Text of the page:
According to Dr. Rossi, acne conglobata can be caused by “hormones, genetic predisposition, and an inflammatory response to a bacteria known as propionibacterium acnes.” In layman’s terms, it often crops up the same way common acne (aka acne vulgaris) does. However, there are other possible causes, though they’re rare. “The ingestion of thyroid medication and exposure to halogenated aromatic hydrocarbons — a type of environmental pollutants — may also be implicated in acne conglobata, as well as androgen hormones and anabolic steroids,” Dr. Rossi says.

How to Treat Acne Conglobata

Because acne conglobata is known to result in scarring, you’ll want to get in touch with a dermatologist to get a treatment plan going ASAP. Luckily, the treatment is pretty straightforward. Dr. Rossi advises following a prescription of isotretinoin and systemic steroids.

Acne Fulminans

What Is Acne Fulminans?

Quick-onset severe acne that results in open sores on the face, chest, or back, acne fulminans is “a rare systemic disorder characterized by a presentation of nodules and cysts,” Dr. Rossi says. Though it appears like acne conglobata at first glance, acne fulminans can actually affect other organ systems as well, potentially resulting in anemia, an enlarged spleen, liver abnormalities, joint pains, and/or fevers. “SAPHO syndrome (synovitis, acne, pustulosis, hyperostosis, and osteitis) may also be a serious complication of acne fulminans,” Dr. Rossi says. SAPHO syndrome is a rare chronic inflammatory disorder.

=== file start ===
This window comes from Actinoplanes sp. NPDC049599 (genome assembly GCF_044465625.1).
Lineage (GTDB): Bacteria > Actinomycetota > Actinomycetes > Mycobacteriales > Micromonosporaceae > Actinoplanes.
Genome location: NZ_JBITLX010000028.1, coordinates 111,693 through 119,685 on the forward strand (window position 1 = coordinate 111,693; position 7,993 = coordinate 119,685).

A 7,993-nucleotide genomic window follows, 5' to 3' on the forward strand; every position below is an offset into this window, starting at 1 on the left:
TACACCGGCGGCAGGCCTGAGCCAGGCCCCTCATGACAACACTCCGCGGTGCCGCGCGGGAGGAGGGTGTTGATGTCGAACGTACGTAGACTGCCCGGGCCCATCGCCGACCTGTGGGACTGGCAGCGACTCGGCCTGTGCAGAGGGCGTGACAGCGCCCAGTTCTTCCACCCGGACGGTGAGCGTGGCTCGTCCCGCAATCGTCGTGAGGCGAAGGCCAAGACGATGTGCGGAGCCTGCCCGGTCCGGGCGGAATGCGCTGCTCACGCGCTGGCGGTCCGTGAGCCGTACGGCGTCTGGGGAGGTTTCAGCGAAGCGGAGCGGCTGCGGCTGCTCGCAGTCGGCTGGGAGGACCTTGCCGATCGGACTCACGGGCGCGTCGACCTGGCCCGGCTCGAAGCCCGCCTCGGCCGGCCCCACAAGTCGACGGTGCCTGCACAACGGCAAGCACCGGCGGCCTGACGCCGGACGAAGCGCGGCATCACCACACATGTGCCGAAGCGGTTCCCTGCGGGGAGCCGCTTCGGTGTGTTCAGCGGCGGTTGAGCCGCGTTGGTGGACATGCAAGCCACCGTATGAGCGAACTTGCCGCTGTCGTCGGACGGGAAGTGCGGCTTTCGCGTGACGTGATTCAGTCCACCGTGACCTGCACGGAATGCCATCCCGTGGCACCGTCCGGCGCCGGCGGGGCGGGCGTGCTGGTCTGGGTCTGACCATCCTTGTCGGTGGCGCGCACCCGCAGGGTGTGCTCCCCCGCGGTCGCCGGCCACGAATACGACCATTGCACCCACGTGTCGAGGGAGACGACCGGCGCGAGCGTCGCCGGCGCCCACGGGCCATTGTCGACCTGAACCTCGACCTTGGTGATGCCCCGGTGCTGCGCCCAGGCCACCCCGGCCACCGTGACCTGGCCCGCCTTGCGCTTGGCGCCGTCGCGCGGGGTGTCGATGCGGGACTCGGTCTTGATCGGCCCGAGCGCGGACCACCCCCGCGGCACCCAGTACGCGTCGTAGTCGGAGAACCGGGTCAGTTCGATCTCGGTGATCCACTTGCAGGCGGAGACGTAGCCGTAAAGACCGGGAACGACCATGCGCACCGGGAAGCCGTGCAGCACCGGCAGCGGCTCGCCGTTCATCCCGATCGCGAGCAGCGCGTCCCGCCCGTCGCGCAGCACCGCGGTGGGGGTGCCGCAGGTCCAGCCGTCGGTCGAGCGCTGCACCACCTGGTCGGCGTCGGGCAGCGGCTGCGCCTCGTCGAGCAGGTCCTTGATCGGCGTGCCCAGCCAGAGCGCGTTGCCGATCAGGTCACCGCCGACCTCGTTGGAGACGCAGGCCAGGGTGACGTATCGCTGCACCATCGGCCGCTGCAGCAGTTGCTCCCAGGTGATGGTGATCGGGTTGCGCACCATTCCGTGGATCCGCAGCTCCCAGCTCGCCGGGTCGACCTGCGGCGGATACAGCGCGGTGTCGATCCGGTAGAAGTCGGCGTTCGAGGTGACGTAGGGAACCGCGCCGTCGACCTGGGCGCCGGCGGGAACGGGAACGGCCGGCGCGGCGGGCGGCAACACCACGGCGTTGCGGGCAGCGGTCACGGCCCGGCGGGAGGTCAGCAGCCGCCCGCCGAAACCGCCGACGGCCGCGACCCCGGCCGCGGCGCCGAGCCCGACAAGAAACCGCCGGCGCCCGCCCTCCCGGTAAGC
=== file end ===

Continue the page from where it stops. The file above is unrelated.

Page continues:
What Causes Acne Fulminans?

The cause can be an increase in androgens in the body, an autoimmune complex disease, or a genetic predisposition.

How to Treat Acne Fulminans

It’s important to seek dermatologist treatment immediately, since acne fulminans can take several months and medications to get under control. “Acne fulminans requires treatment with systemic corticosteroids as well as anti-inflammatories, antibiotics, and oral isotretinoin,” Dr. Rossi says.

Nodulocystic Acne

What Is Nodulocystic Acne?

“This is a severe form of inflammatory acne and causes nodules and cysts that can be painful and lead to scarring,” Dr. Rossi says. They’re deeper, larger, and very uncomfortable. This can carry consequences beyond the physical as well. “It can cause decreased self-esteem and physical dissatisfaction, potentially causing people to become more withdrawn from social engagements.”